DETAILED DESCRlPTION Referring now to FIG. 1, the camera tube embodying the improved electron optic system of the invention generally is indicated at 2. Tube 2, in certain aspects, is similar to the tube shown in my previous U.S. Pat. No. 3,319,110 issued May 9, 1967, and assigned to the assignee of this invention. Tube 2 generally comprises an electron beam section 10, a primary focusing section 30, a FPS or relay cavity reduction 50, and a target 70, all housed within an evacuated glass envelope 4. Target 70, in the embodiment illustrated, is a coating on the inner surface of the faceplate 78 of envelope 4.
In a preferred embodiment, electron beam emitting section 10 comprises a cathode 12, a shaping electrode 14, and an accelerating electrode 16. Electrode 16 has a central passage 18 in axial alignment with cathode 12. Central passage 18 communicates with a defining aperture 20 which serves as the real object in the electron optic system of the invention. The aforementioned electrodes are energized from appropriate potential sources (not shown). The electron beam source illustrated is similar to that disclosed and claimed in U.S. Pat. No. 3,346,583 assigned to the assignee of this invention.
Other electron beam emitting systems can also be used with the invention such as, for example, the electron beam emitting system disclosed in my U.S. Pat. No. 2,995,676 also assigned to the assignee of this invention. Generally speaking, however, the electron beam emitting means must be capable of permitting controlled size of source, limited beam divergence, high current density, and modulation capability.
A beam crossover occurs at, or near, the defining aperture 20; this defining aperture thus serving as the real object of the electron optical system of the invention. Aperture 20 is substantially coincident with the axis of tube 20. The diameter of aperture 20, in accordance with the invention, should be as small as possible to obtain the highest possible resolution without unduly decreasing beam current or increasing the divergence of the beam as will be explained presently. Preferably the aperture is about one-half mil or less in diameter.
Electrode 18, containing aperture 20, is spaced a predetermined distance from FPS cavity 50. The intervening space defines a primary focus cavity 30 in which the beam is focused by magnetic means to form a demagnified image of aperture 20 at or near the entrance to FPS cavity 50 thus forming a primary focus or crossover 36.
Coaxially surrounding a portion of focus cavity 30 is magnetic focus and demagnification coil or solenoid 32. Coil 32, which is energized by an appropriate power supply (not shown) is on the outside of envelope 4 and is positioned along the axis of tube 2 as close as possible to FPS cavity 50. The position of coil 32, the length of cavity 30 and the field strength of coil 32 are adjusted to provide a demagnified image of the object-defining aperture 20 with a magnification from about one-half to one-third. As illustrated in FIG. 1, positioning and length of coil 32 around cavity 30 should be such that the equivalent thin lens of coil 32 should move to a point along the axis of tube 2 which is about two-thirds to threequarters of the distance from aperture 20 to FPS cavity 50. In the preferred embodiment shown in FIG. 1, coil 32 has a gap 39 in the shielding as close to cavity 50 as mechanically possible to provide a single focus rather than a plurality of focal points. The object length from aperture 20 to the so-formed magnetic electron lens is then two to three times the image length resulting in the desired demagnification of the spot. A]- ternatively coil 32 can be replaced by a permanent magnet of sufficient strength to provide a similar magnetic field or a combination of fields.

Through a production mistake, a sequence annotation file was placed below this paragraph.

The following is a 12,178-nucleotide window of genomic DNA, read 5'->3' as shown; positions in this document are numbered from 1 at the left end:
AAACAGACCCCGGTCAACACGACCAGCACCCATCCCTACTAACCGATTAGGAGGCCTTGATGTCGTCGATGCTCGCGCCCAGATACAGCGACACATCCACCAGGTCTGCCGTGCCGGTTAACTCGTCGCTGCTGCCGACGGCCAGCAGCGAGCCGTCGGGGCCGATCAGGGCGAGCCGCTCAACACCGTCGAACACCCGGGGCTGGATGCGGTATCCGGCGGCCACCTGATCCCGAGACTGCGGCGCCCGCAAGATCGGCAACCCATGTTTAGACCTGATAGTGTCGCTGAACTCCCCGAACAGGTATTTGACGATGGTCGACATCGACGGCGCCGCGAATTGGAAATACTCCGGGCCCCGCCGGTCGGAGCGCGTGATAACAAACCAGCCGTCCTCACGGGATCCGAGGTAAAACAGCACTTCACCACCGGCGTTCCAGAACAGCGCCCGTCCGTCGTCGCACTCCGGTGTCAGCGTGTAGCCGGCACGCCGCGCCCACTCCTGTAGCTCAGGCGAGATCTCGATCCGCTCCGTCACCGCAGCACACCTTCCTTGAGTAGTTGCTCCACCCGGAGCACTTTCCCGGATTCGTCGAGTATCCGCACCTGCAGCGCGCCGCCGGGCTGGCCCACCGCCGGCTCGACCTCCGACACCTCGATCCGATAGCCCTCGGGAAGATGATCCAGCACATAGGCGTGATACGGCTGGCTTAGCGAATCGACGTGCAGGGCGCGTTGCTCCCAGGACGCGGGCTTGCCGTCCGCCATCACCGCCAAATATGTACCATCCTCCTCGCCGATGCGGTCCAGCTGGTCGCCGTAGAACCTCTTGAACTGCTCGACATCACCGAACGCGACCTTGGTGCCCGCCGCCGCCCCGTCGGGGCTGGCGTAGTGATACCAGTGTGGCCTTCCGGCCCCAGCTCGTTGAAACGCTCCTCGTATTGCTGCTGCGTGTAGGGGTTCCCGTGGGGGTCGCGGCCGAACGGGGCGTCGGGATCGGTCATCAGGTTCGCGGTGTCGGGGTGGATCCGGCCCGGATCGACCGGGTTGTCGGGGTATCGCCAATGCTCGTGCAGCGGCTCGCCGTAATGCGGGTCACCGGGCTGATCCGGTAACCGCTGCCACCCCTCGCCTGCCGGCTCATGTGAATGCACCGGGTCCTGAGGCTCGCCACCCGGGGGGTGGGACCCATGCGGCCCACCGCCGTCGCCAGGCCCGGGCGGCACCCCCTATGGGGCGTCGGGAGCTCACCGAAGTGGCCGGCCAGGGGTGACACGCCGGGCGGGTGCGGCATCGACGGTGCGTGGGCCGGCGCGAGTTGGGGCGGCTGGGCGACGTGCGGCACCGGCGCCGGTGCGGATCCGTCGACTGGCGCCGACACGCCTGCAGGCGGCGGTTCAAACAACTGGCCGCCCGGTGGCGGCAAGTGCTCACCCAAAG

It should also be mentioned, in this connection, that the achievement of true demagnification is more readily achieved with coils of reduced diameter. For this reason, a reduction of the tube-neck diameter in the region of coil 32 is useful.
As will be apparent by inspection of the dotted lines in cavity 30 in FIG. 1 representing the divergence and convergence of the electron beam, the divergence angle a of the beam at aperture 20 is smaller than the divergence angle B of the beam leaving primary focus point 36. The ratio of angles a and ,8 is inversely proportional to the demagnification of the object, aperture 20, at focus point 36. Since a large divergence angle can result in spherical aberration in the FPS cavity a higher ratio of demagnification of a larger diameter aperture 20, while giving a higher resolution desired, would provide a larger divergence angle [3 resulting in unsatisfactory increase of spot size. Thus the range of aperture size and demagnification ratios of the magnetic lens are rather critical to maintenance of balance between high resolution and low spherical aberration.
It should be noted here that while demagnified focus point 36 could be formed using an electrostatic lens, a magnetic lens is preferred because aberrations of a magnetic lens, both spherical and chromatic are generally smaller than that of an electrostatic lens in a given situation, including a given beamdiameter and tube-neck diameter.
The location of primary focus point 36 at the entrance to FPS or relay cavity 50, as well as the ability to shift this imaged focus point slightly along the axis, by shift of focus coil 32 or by simultaneous, and opposite, variation of ampere turns in both coil 32 and coil 54, enables one to accurately establish the dwell phase of the beam on its passage from focus point 36 through the FPS cavity to target 70 as well as make minor compensating adjustments thereto. The effect of dwell phase on landing accuracy and shading as well as the mathematical formulas for computing the dwell phase of the beam are fully explained in my aforementioned U.S. Pat. No. 3,319,1 10.